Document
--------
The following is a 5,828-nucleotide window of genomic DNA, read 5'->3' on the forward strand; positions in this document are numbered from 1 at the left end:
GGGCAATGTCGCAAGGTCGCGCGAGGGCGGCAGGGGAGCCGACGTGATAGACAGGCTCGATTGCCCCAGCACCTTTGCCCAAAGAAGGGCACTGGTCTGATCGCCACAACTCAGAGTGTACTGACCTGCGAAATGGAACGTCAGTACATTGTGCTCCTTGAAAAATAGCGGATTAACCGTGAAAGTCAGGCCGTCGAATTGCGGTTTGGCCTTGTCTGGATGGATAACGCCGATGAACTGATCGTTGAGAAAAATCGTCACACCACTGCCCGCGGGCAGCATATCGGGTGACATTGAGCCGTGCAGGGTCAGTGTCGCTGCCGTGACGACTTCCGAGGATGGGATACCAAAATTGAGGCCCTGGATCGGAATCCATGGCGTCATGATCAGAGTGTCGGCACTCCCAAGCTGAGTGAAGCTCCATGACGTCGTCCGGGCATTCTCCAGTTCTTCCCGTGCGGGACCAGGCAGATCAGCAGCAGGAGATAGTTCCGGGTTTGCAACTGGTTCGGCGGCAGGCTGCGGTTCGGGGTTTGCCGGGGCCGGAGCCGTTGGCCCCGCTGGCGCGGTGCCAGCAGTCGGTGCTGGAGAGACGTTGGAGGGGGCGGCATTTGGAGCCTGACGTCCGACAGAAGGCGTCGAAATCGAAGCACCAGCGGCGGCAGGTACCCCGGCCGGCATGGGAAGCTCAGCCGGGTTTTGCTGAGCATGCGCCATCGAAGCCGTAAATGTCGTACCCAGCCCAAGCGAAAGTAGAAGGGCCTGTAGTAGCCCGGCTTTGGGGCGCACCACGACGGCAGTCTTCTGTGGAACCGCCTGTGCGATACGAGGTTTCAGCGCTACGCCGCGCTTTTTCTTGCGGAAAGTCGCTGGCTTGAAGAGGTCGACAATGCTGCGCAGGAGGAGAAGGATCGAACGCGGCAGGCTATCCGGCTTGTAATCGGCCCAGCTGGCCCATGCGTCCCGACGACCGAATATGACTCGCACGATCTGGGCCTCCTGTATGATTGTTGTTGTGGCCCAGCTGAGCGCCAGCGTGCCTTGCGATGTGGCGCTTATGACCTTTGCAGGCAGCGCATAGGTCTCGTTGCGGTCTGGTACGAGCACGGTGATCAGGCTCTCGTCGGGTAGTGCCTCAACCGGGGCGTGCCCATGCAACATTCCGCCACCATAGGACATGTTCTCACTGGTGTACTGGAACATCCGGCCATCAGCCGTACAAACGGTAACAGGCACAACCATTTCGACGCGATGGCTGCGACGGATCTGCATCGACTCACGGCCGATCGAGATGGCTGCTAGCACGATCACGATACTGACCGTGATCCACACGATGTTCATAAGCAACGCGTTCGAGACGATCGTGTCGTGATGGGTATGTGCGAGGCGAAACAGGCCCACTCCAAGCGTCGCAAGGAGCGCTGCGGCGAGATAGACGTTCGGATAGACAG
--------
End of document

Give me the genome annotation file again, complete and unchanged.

The following is a 5,828-nucleotide window of genomic DNA, read 5'->3' on the forward strand; positions in this document are numbered from 1 at the left end:
GGGCAATGTCGCAAGGTCGCGCGAGGGCGGCAGGGGAGCCGACGTGATAGACAGGCTCGATTGCCCCAGCACCTTTGCCCAAAGAAGGGCACTGGTCTGATCGCCACAACTCAGAGTGTACTGACCTGCGAAATGGAACGTCAGTACATTGTGCTCCTTGAAAAATAGCGGATTAACCGTGAAAGTCAGGCCGTCGAATTGCGGTTTGGCCTTGTCTGGATGGATAACGCCGATGAACTGATCGTTGAGAAAAATCGTCACACCACTGCCCGCGGGCAGCATATCGGGTGACATTGAGCCGTGCAGGGTCAGTGTCGCTGCCGTGACGACTTCCGAGGATGGGATACCAAAATTGAGGCCCTGGATCGGAATCCATGGCGTCATGATCAGAGTGTCGGCACTCCCAAGCTGAGTGAAGCTCCATGACGTCGTCCGGGCATTCTCCAGTTCTTCCCGTGCGGGACCAGGCAGATCAGCAGCAGGAGATAGTTCCGGGTTTGCAACTGGTTCGGCGGCAGGCTGCGGTTCGGGGTTTGCCGGGGCCGGAGCCGTTGGCCCCGCTGGCGCGGTGCCAGCAGTCGGTGCTGGAGAGACGTTGGAGGGGGCGGCATTTGGAGCCTGACGTCCGACAGAAGGCGTCGAAATCGAAGCACCAGCGGCGGCAGGTACCCCGGCCGGCATGGGAAGCTCAGCCGGGTTTTGCTGAGCATGCGCCATCGAAGCCGTAAATGTCGTACCCAGCCCAAGCGAAAGTAGAAGGGCCTGTAGTAGCCCGGCTTTGGGGCGCACCACGACGGCAGTCTTCTGTGGAACCGCCTGTGCGATACGAGGTTTCAGCGCTACGCCGCGCTTTTTCTTGCGGAAAGTCGCTGGCTTGAAGAGGTCGACAATGCTGCGCAGGAGGAGAAGGATCGAACGCGGCAGGCTATCCGGCTTGTAATCGGCCCAGCTGGCCCATGCGTCCCGACGACCGAATATGACTCGCACGATCTGGGCCTCCTGTATGATTGTTGTTGTGGCCCAGCTGAGCGCCAGCGTGCCTTGCGATGTGGCGCTTATGACCTTTGCAGGCAGCGCATAGGTCTCGTTGCGGTCTGGTACGAGCACGGTGATCAGGCTCTCGTCGGGTAGTGCCTCAACCGGGGCGTGCCCATGCAACATTCCGCCACCATAGGACATGTTCTCACTGGTGTACTGGAACATCCGGCCATCAGCCGTACAAACGGTAACAGGCACAACCATTTCGACGCGATGGCTGCGACGGATCTGCATCGACTCACGGCCGATCGAGATGGCTGCTAGCACGATCACGATACTGACCGTGATCCACACGATGTTCATAAGCAACGCGTTCGAGACGATCGTGTCGTGATGGGTATGTGCGAGGCGAAACAGGCCCACTCCAAGCGTCGCAAGGAGCGCTGCGGCGAGATAGACGTTCGGATAGACAG